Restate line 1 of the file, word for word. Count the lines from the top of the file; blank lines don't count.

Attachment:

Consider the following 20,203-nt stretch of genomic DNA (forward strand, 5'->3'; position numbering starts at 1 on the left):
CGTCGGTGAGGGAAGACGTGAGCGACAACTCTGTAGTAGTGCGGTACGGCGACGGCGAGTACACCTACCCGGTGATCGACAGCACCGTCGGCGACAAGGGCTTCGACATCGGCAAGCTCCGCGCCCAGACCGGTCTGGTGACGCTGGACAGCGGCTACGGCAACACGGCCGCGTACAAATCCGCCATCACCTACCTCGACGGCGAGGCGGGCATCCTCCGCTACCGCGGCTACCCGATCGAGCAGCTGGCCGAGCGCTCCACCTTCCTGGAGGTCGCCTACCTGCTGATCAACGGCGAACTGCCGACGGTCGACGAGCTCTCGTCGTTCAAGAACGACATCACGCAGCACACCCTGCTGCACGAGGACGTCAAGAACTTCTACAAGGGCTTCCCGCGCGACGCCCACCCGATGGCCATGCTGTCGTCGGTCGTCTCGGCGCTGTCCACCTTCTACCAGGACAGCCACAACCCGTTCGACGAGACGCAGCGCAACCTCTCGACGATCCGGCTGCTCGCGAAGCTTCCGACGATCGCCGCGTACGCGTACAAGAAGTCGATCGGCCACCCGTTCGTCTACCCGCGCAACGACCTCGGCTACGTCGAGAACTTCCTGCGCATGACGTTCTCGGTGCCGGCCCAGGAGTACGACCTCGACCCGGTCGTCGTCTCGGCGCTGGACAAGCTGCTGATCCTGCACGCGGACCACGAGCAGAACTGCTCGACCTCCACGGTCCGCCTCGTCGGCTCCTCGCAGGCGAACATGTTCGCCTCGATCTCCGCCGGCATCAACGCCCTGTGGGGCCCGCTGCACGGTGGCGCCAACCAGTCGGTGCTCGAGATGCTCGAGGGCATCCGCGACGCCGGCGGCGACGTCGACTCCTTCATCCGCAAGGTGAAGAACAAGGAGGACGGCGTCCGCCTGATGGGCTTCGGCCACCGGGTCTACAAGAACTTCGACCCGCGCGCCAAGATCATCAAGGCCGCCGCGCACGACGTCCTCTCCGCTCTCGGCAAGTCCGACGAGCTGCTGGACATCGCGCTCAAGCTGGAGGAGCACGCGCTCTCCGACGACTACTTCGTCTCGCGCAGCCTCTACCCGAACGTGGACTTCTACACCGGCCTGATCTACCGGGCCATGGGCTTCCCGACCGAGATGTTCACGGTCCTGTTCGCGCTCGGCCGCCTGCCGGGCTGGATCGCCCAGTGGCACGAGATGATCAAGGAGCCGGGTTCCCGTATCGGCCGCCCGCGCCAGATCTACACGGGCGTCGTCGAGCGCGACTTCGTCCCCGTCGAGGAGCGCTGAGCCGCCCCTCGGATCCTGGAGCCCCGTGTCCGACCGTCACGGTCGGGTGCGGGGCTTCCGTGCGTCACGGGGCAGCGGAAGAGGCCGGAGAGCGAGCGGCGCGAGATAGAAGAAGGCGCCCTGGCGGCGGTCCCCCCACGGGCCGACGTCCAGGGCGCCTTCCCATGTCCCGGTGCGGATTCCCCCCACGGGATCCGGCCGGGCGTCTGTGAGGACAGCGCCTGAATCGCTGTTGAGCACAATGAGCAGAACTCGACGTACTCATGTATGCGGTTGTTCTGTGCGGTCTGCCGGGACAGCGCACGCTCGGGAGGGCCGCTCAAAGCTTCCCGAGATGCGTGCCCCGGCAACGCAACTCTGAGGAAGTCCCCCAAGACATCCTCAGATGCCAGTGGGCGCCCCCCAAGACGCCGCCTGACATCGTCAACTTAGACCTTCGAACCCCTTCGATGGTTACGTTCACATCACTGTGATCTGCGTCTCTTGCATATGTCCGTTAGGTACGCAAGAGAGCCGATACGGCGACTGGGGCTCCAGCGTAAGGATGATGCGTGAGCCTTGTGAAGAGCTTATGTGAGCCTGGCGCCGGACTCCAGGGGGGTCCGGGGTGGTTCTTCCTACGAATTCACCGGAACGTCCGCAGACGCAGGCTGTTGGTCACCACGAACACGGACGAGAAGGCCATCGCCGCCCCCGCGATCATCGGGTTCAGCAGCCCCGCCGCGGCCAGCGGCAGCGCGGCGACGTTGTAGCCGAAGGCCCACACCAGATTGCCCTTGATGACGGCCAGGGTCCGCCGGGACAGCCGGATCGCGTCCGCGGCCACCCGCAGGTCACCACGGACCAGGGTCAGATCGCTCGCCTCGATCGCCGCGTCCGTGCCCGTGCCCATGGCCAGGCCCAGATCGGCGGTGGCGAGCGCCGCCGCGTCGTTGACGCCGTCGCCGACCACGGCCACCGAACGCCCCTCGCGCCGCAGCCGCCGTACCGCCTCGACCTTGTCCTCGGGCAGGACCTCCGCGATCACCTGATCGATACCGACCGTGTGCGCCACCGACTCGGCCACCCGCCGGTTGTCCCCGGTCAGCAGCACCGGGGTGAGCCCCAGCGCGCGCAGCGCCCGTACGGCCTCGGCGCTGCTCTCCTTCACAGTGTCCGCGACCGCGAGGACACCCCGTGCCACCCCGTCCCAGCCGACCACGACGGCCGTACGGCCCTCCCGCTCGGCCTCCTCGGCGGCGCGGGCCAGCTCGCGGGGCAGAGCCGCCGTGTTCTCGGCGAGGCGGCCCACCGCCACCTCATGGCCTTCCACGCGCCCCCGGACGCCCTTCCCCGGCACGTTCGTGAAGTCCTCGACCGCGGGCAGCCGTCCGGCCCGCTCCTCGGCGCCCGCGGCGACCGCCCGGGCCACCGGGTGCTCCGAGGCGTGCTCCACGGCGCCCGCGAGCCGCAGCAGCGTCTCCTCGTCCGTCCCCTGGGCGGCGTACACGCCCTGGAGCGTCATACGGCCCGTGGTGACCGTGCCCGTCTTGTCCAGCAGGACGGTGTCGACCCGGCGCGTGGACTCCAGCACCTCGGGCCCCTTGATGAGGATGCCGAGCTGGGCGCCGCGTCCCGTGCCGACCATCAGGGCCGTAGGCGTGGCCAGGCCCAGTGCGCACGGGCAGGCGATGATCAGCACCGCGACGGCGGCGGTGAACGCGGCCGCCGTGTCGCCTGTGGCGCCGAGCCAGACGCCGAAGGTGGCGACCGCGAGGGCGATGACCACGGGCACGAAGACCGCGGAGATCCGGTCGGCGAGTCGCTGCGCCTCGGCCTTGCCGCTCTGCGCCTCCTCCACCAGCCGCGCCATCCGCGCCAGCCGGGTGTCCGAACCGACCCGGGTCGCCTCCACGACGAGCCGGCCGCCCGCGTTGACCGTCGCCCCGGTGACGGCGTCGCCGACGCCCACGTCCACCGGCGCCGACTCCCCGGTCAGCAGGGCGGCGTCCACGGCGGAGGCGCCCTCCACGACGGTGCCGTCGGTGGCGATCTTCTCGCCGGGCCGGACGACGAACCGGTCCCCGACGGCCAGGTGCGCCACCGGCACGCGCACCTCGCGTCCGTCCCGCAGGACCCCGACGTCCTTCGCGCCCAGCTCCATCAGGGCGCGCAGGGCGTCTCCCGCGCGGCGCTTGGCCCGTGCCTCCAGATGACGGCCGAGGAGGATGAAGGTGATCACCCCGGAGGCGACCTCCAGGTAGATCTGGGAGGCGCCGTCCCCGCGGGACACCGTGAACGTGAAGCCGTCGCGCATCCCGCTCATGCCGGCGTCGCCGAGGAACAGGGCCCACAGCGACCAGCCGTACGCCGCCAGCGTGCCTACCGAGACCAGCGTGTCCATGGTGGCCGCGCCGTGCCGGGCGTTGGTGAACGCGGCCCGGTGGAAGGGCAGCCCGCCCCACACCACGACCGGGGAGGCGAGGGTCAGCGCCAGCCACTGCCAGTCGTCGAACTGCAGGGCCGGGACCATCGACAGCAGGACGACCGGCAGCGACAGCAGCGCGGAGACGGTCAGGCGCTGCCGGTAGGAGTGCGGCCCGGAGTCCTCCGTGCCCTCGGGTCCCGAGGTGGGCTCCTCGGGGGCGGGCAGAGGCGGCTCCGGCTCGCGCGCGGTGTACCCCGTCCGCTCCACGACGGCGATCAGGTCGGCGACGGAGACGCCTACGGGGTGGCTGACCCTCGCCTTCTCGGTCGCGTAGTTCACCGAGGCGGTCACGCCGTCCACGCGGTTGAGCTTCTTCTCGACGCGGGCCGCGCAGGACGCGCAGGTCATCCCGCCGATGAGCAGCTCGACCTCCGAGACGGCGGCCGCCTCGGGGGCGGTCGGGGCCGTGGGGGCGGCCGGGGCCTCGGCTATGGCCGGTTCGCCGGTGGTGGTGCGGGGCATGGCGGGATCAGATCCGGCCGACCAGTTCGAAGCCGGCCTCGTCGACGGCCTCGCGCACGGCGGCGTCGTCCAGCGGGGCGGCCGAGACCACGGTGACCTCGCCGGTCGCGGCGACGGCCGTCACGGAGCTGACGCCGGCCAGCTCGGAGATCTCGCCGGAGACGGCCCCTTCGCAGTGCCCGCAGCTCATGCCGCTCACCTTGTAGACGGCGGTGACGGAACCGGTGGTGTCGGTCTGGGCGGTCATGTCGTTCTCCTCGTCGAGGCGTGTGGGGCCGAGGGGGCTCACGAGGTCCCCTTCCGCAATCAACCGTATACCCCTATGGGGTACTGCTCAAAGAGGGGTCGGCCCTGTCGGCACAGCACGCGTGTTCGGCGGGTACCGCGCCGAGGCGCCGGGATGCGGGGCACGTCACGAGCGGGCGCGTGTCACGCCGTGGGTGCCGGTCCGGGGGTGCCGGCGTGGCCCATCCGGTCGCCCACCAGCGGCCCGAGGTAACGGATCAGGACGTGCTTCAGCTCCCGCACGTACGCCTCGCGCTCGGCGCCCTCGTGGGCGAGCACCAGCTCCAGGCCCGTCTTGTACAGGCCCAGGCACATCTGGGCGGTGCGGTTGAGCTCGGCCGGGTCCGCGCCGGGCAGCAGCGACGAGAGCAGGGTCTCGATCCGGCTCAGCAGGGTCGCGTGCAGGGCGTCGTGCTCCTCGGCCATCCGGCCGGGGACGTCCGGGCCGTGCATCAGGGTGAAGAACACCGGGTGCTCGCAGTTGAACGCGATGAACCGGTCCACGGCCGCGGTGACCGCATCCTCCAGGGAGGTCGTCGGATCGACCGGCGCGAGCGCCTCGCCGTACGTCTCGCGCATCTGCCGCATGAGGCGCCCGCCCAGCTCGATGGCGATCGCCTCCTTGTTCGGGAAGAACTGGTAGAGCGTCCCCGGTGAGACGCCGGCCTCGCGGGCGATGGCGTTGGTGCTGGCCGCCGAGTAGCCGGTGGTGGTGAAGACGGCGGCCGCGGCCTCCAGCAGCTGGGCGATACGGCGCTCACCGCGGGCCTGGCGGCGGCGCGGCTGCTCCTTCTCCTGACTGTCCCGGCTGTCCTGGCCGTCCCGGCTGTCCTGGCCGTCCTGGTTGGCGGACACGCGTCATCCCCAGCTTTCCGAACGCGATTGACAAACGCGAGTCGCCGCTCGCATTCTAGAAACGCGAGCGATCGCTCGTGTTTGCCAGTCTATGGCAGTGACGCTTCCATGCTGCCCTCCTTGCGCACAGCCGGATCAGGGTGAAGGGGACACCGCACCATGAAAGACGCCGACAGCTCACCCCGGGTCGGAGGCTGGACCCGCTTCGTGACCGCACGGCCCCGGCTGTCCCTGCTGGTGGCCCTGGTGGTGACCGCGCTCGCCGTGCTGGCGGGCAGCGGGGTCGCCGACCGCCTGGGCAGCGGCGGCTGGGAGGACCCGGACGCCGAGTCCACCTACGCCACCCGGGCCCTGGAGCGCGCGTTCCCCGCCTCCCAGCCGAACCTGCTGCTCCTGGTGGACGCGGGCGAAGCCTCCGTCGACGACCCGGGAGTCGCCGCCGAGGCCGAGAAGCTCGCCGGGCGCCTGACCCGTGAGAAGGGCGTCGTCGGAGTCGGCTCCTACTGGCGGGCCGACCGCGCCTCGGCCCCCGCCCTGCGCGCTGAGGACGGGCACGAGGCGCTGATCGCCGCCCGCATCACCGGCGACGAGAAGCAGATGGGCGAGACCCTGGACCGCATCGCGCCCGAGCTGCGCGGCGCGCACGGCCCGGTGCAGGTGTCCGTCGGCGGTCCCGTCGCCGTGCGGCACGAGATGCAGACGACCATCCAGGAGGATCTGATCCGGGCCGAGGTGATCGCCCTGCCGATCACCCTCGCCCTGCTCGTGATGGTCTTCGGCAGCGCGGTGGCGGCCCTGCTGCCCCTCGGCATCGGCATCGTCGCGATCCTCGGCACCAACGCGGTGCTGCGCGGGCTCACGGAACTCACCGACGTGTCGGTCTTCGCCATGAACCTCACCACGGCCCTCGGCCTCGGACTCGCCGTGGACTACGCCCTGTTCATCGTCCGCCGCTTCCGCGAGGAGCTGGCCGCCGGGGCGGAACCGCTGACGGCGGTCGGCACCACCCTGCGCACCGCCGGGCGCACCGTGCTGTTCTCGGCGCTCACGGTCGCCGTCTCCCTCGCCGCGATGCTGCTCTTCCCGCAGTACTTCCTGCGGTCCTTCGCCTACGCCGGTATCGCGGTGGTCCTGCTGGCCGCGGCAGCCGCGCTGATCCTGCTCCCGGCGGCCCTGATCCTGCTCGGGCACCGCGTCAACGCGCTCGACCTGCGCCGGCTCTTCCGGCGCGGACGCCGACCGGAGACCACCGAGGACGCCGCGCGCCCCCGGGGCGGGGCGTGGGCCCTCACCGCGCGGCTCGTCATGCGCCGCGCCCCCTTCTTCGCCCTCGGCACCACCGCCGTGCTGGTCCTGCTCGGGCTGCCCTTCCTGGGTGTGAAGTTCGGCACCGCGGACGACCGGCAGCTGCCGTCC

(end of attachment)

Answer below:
Consider the following 20,203-nt stretch of genomic DNA (forward strand, 5'->3'; position numbering starts at 1 on the left):